How to Free Up Your Schedule by Using the Productivity Triangle

Who doesn’t want to become more productive? 

A more productive self will get more work done in a shorter period of time, leaving more time to do what you want. Whether that’s spending time with your family, your side project, or committing more time to your job. 

In a Medium article, the author, Toni Koraza discusses the Productivity Triangle and how it can help you become a more productive person.

Parkinson’s Law

At some point in your life, you may have experienced Parkinson’s Law. Think back to your school days, when you only had a few days to study for your final exam, which you later on passed with flying colors. 

The Law states that the “work expands so as to fill the time available for it’s completion.” Essentially stating that the less time we have to complete something, the more productive we will be at completing it. 

When you have a time constraint, your brain will focus on the essential information. The Law suggests that you give yourself the least amount of time possible to finish the task. You can stick to this by setting timers to complete each task.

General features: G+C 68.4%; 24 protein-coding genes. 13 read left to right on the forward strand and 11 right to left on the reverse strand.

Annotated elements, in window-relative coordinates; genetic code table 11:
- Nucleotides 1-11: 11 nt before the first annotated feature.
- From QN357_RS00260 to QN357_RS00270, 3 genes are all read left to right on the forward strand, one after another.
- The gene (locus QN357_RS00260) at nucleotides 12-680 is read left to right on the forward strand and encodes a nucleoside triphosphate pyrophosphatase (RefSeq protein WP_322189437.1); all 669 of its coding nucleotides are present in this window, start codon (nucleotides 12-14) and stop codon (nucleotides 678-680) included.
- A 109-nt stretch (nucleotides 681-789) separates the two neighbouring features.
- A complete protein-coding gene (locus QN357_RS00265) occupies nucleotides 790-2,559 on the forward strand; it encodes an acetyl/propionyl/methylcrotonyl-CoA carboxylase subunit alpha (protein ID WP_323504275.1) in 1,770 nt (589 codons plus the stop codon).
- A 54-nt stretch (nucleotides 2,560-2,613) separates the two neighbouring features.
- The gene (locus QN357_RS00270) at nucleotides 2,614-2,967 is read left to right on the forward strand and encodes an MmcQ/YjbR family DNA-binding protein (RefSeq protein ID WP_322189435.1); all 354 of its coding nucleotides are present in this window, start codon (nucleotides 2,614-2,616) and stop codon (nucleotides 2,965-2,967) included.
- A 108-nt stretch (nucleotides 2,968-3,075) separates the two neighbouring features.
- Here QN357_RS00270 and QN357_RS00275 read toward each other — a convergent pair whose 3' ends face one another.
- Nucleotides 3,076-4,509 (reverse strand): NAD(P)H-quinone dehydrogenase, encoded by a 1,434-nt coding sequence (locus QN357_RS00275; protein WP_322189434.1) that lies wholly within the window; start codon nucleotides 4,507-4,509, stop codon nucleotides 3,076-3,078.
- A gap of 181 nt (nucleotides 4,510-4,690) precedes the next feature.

If you lead a team, Koraza suggests applying Moores Law to your team. “Give them a task and ask them to report back with their work in 2 to 3 hours. See what happens. There is a high chance they’ll accomplishing more with the set timeframe.”

Pareto’s Principle

Pareto’s Principle is also known as the 80/20 rule— “80% of the outcome comes from 20% of the action.”

“If you work in sales, you’ll notice that most of the revenue comes from a few clients. Usually, the top 3 or 4 clients make the most purchases. And more times then not, they’re the least of your troubles. They don’t ask too many questions. … On the other hand, the bottom 50 clients nag you with refunds and follow-up questions. These people are time wasters. The more time you spent discussing the product, the less time you’ll have for the important stuff.”

Koraza suggests to filter what’s important and to focus on them. By doing so, you will get 80% more time, and 80% less trouble for 20% of work.

Singular Focus

The singular focus approach tells you to cut out multitasking and ignore time-wasters. Multitasking can ruin your productivity by making your mind switch gears and giving it time to adjust. 

In order to take on this approach you need to clear your desk of distractions. Koraza suggests leaving reminders (post-it notes) of new tasks on your desk, removing your phone, and/or putting headphones on. Music can help some focus, but can also distract others. If music distracts you, just simply putting on your headphones. That statement alone will keep people at bay from distracting you.

Using the productivity triangle will help you with remaining productive and making the most of your time.